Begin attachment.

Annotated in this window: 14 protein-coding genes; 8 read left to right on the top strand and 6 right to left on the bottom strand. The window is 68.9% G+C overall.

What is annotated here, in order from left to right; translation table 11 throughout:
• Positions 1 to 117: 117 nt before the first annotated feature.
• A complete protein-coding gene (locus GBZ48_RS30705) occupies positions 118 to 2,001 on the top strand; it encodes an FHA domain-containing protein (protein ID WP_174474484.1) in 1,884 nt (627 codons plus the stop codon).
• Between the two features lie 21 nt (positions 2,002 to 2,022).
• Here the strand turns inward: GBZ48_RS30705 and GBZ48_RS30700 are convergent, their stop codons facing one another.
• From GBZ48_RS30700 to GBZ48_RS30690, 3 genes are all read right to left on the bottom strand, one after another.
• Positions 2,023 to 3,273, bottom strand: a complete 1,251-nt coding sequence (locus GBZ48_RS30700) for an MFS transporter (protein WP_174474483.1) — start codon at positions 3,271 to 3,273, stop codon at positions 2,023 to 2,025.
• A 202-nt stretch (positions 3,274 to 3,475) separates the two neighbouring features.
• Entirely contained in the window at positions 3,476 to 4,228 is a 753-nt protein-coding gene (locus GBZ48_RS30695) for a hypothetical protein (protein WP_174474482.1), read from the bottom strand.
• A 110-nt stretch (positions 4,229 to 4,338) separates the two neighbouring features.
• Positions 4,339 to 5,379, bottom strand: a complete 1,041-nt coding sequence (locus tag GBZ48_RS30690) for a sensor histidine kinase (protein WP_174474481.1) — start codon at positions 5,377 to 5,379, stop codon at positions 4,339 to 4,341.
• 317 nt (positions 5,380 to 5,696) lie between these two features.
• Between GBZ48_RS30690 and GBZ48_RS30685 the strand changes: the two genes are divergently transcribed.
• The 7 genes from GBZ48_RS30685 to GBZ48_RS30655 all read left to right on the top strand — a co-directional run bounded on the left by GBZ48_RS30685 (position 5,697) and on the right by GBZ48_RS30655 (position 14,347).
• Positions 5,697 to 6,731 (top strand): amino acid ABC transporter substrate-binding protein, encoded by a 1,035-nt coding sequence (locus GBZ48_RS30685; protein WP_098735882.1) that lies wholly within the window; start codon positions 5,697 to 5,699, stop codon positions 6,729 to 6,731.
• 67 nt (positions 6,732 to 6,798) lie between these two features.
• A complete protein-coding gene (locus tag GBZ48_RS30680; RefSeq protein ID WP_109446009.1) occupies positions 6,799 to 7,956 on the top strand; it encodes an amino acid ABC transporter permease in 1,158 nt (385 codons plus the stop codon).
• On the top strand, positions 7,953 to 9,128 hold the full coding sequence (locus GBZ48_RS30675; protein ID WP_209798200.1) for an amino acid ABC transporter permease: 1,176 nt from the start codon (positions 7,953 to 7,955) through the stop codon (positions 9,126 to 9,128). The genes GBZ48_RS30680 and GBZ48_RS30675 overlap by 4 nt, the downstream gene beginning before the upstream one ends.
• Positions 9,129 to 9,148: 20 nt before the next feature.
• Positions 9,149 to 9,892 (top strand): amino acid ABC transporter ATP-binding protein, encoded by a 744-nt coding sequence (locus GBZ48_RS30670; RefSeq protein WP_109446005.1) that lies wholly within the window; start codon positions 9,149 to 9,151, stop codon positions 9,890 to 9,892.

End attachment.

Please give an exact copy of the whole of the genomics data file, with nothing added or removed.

Annotated in this window: 14 protein-coding genes; 8 read left to right on the top strand and 6 right to left on the bottom strand. The window is 68.9% G+C overall.

What is annotated here, in order from left to right; translation table 11 throughout:
• Positions 1 to 117: 117 nt before the first annotated feature.
• A complete protein-coding gene (locus GBZ48_RS30705) occupies positions 118 to 2,001 on the top strand; it encodes an FHA domain-containing protein (protein ID WP_174474484.1) in 1,884 nt (627 codons plus the stop codon).
• Between the two features lie 21 nt (positions 2,002 to 2,022).
• Here the strand turns inward: GBZ48_RS30705 and GBZ48_RS30700 are convergent, their stop codons facing one another.
• From GBZ48_RS30700 to GBZ48_RS30690, 3 genes are all read right to left on the bottom strand, one after another.
• Positions 2,023 to 3,273, bottom strand: a complete 1,251-nt coding sequence (locus GBZ48_RS30700) for an MFS transporter (protein WP_174474483.1) — start codon at positions 3,271 to 3,273, stop codon at positions 2,023 to 2,025.
• A 202-nt stretch (positions 3,274 to 3,475) separates the two neighbouring features.
• Entirely contained in the window at positions 3,476 to 4,228 is a 753-nt protein-coding gene (locus GBZ48_RS30695) for a hypothetical protein (protein WP_174474482.1), read from the bottom strand.
• A 110-nt stretch (positions 4,229 to 4,338) separates the two neighbouring features.
• Positions 4,339 to 5,379, bottom strand: a complete 1,041-nt coding sequence (locus tag GBZ48_RS30690) for a sensor histidine kinase (protein WP_174474481.1) — start codon at positions 5,377 to 5,379, stop codon at positions 4,339 to 4,341.
• 317 nt (positions 5,380 to 5,696) lie between these two features.
• Between GBZ48_RS30690 and GBZ48_RS30685 the strand changes: the two genes are divergently transcribed.
• The 7 genes from GBZ48_RS30685 to GBZ48_RS30655 all read left to right on the top strand — a co-directional run bounded on the left by GBZ48_RS30685 (position 5,697) and on the right by GBZ48_RS30655 (position 14,347).
• Positions 5,697 to 6,731 (top strand): amino acid ABC transporter substrate-binding protein, encoded by a 1,035-nt coding sequence (locus GBZ48_RS30685; protein WP_098735882.1) that lies wholly within the window; start codon positions 5,697 to 5,699, stop codon positions 6,729 to 6,731.
• 67 nt (positions 6,732 to 6,798) lie between these two features.
• A complete protein-coding gene (locus tag GBZ48_RS30680; RefSeq protein ID WP_109446009.1) occupies positions 6,799 to 7,956 on the top strand; it encodes an amino acid ABC transporter permease in 1,158 nt (385 codons plus the stop codon).
• On the top strand, positions 7,953 to 9,128 hold the full coding sequence (locus GBZ48_RS30675; protein ID WP_209798200.1) for an amino acid ABC transporter permease: 1,176 nt from the start codon (positions 7,953 to 7,955) through the stop codon (positions 9,126 to 9,128). The genes GBZ48_RS30680 and GBZ48_RS30675 overlap by 4 nt, the downstream gene beginning before the upstream one ends.
• Positions 9,129 to 9,148: 20 nt before the next feature.
• Positions 9,149 to 9,892 (top strand): amino acid ABC transporter ATP-binding protein, encoded by a 744-nt coding sequence (locus GBZ48_RS30670; RefSeq protein WP_109446005.1) that lies wholly within the window; start codon positions 9,149 to 9,151, stop codon positions 9,890 to 9,892.